Aspects Of The Contemporary Family
The dominant social representation of family in Brazil is the traditional family, comprised of a couple and their children, with an emphasis on the psychological and emotional bond (Bruschini and Ridenti 1994). Another important characteristic is the connection with extended families: Although the individuality of the couple is respected, spouses are expected to maintain close ties with families of origin. The degree of closeness, as well as the amount of participation of the extended family in the couple's daily life, varies with social, economical, and relational factors.
Family life in Brazil underwent major changes during the last three decades of the twentieth century. More diverse and complex forms emerged. The number of dual-worker, single-parent, and remarried families increased. Regardless of social class, families became smaller (Goldani 1994).
On the political level, movements to increase democracy and build citizenship raised feminist consciousness. Women have entered the work force and are seeking better education and equality in the workplace. Dual-career and dual-worker marriages have become common in urban areas. In the capital city, Brasilia, a vast number of man and women are employed full-time in public offices and in the administrative service sector.
Approximately five hundred men and women living in this area participated in a study regarding dual-career/dual-worker marriages (Diniz 1999). Men and women in the study agreed that work allows women to enjoy greater independence and freedom. Work, besides a source of financial success, is valued as a means to obtain personal and relational benefits, an increased sense of competency and self-esteem, and a social network. Discrimination in payment and sexual harassment were mentioned as disadvantages for women. Women felt that the burden of traditional role expectations exacerbated work stress; they continue to be responsible for the majority of domestic activities. However, 35 percent of the men said that they perform approximately half or more of the household tasks. A cultural factor—easy access to hired help—probably mitigates role overload for women. Men and women are happy with their marriages and are willing to make efforts for the relationship to work (Diniz 1999).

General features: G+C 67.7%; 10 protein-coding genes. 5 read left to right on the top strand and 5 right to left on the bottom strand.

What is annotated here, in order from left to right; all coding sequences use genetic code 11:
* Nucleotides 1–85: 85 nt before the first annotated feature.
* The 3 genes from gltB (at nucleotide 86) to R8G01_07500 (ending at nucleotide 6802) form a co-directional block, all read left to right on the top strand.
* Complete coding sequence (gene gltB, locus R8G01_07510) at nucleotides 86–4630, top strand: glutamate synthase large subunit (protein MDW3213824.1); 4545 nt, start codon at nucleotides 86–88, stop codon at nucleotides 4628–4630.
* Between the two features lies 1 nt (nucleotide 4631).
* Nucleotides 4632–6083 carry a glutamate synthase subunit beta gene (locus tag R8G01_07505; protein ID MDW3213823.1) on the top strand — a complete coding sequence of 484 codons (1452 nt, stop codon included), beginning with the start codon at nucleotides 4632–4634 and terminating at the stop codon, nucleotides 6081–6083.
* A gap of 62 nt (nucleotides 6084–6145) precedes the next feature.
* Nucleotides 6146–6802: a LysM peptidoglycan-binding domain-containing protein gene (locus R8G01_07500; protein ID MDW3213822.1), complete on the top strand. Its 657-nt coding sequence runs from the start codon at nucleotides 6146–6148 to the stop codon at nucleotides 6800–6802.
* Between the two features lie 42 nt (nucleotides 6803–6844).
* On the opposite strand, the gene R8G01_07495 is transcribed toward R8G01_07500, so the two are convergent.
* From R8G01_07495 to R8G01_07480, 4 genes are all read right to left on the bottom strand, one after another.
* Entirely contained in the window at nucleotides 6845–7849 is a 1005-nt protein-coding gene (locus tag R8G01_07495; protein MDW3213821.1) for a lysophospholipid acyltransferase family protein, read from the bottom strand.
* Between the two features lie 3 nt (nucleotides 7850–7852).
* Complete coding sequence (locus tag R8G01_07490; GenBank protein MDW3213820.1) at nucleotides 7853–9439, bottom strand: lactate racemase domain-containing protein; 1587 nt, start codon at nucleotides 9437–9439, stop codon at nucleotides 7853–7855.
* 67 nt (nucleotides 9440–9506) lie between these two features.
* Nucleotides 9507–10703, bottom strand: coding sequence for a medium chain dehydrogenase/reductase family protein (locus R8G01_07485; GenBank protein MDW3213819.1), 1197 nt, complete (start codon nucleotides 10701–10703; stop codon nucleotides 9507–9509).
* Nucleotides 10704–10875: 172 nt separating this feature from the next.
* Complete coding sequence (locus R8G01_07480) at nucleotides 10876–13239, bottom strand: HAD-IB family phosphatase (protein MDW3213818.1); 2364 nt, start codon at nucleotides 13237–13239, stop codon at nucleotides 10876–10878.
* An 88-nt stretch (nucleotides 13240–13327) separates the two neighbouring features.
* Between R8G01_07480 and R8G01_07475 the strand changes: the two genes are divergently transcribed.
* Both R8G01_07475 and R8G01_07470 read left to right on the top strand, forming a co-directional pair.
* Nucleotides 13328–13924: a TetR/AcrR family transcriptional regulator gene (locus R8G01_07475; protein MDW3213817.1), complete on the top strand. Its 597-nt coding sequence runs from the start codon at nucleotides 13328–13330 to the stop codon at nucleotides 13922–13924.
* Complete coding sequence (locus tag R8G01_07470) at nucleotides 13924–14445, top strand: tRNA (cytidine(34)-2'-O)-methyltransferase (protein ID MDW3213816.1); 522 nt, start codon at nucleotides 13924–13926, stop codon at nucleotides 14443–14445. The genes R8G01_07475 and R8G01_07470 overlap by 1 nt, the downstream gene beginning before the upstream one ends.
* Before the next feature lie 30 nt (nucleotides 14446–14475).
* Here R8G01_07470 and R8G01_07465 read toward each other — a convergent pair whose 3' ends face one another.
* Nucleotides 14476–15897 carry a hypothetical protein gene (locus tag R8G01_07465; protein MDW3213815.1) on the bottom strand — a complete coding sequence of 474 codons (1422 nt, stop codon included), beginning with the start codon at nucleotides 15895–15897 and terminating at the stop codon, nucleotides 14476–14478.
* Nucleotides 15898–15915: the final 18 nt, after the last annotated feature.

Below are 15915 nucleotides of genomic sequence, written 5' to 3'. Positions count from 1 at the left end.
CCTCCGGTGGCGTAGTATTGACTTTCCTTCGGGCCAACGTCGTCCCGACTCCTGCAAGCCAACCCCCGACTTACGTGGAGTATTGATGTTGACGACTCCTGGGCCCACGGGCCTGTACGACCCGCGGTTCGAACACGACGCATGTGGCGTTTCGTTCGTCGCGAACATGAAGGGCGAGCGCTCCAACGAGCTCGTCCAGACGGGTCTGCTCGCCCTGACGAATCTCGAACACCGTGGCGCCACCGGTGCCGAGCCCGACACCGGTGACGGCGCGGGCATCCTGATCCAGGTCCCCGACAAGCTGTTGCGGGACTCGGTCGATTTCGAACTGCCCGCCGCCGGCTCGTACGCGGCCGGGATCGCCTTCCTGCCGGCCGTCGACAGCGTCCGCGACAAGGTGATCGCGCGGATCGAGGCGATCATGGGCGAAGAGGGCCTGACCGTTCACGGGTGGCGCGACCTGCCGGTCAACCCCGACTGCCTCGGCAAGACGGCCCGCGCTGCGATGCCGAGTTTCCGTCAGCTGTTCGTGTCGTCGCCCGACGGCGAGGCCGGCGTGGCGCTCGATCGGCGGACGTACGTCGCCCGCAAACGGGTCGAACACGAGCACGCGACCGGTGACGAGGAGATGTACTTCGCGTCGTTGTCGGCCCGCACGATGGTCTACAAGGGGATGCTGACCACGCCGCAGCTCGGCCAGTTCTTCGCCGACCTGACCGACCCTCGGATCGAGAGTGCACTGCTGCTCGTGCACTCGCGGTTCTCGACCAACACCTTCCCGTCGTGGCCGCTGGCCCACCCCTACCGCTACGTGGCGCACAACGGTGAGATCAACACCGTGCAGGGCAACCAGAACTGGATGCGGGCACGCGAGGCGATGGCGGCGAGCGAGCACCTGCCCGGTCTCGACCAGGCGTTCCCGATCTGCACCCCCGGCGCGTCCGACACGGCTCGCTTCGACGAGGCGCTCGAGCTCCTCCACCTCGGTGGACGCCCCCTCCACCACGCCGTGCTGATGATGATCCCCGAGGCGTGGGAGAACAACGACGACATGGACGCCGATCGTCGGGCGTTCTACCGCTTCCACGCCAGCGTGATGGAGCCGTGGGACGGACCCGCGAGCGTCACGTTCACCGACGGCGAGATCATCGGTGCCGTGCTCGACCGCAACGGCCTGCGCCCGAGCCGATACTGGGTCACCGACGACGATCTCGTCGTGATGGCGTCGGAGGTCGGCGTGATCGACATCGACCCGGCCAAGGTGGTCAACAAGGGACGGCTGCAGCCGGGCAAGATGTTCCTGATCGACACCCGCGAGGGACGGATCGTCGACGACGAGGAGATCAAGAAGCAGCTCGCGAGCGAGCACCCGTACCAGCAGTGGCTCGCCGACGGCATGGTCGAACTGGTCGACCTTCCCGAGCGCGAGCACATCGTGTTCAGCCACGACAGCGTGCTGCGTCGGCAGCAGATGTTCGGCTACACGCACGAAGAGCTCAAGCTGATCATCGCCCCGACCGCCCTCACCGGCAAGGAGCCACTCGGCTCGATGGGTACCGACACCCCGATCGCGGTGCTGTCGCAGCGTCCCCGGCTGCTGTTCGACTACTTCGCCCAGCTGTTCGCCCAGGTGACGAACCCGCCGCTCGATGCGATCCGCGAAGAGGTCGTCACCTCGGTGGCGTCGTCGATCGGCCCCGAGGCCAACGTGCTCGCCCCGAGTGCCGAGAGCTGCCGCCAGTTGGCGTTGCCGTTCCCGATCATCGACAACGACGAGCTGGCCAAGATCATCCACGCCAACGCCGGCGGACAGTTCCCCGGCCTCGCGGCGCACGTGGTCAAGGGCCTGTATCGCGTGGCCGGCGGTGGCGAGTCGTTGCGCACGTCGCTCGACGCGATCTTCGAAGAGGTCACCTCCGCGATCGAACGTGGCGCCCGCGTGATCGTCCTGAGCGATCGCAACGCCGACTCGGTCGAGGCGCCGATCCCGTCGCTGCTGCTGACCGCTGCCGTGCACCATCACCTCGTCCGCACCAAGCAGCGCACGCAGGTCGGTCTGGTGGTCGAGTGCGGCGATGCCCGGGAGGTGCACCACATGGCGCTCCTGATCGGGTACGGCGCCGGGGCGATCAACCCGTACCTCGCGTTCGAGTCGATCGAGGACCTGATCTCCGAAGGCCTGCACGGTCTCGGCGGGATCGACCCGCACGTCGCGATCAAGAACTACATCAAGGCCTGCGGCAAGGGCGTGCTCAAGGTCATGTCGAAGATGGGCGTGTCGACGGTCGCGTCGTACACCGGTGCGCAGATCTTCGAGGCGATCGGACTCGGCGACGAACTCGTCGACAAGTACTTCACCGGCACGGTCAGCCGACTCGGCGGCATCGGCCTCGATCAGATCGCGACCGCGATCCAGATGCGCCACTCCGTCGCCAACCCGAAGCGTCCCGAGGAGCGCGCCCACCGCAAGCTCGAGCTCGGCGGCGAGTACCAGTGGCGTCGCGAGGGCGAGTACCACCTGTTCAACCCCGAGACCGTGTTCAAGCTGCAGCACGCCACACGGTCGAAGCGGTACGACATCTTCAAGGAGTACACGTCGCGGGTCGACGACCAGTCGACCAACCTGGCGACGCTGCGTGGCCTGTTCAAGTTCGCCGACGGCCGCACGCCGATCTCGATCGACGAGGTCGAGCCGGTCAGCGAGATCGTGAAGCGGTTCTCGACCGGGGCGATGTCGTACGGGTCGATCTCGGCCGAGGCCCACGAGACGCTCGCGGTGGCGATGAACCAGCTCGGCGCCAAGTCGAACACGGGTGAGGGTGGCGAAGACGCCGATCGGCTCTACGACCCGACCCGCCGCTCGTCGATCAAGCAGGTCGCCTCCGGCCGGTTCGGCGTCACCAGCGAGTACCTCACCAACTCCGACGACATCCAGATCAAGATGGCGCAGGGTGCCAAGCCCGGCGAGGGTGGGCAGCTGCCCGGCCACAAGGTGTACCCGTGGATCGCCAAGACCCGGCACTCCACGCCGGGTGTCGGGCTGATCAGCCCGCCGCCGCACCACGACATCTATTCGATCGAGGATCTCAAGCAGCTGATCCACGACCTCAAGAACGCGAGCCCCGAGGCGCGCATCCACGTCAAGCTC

The number of families living in poverty has increased dramatically. The main reasons for this are decreased spending power due to high inflation rates, increased unemployment rates, and political and economic policies that deprive access to social benefits. Many male and female heads of households have resorted to an informal job market and now depend on unstable income (Carvalho 1995).
Women have had a major role in guaranteeing the maintenance of the family. In an informal economy it is easier for them to become nannies, maids, and house cleaners. They also perform in-home activities such as sewing, embroidery, and handcrafting. Many have started small businesses, absorbing other family members' labor. Minors commonly quit school to help support the family. Family roles and distribution of power have been reorganized. Many men, ashamed with the inversion of roles flee their homes. Excessive idle time boosts alcoholism, often precipitating the woman or the rest of the family to expel the alcohol-dependent man. Due to the mobility of the male population, women have become the stable reference around which family life revolves.
Massive migration from rural to urban areas has also influenced poverty levels. Lack of formal education, poor job skills, and inadequate governmental support make everyday living a challenge for migrant families, who largely dwell in urban slums. Leaning on group resources is a major survival strategy for this population. Many share their small houses or lots with extended family members or acquaintances from their places of origin. Their lives are bound together by mutual dependency, solidarity, and a shared value in family and friendship ties (Mello 1995).
Silvia L. de Mello (1995) and Maria do Carmo B. de Carvalho (1995) call attention to the process of deprivation and discrimination imposed by the larger society upon impoverished families. The enormous difficulties these families face are often underestimated and attributed to personality deformities or characteristics such as laziness or incompetence. These families are also seen as disorganized, an idea based on myths of how a normal or good family should live. The gravity of their social situation defies simplistic normative explanations of a psychological, sociological, or political nature. Jerusa V. Gomes (1995) proposes a larger concept—abandoned families—rather than abandoned children, irresponsible parents, or other similar classifications. She calls for an awareness of the social violence and institutionalization enforced upon the unprivileged.
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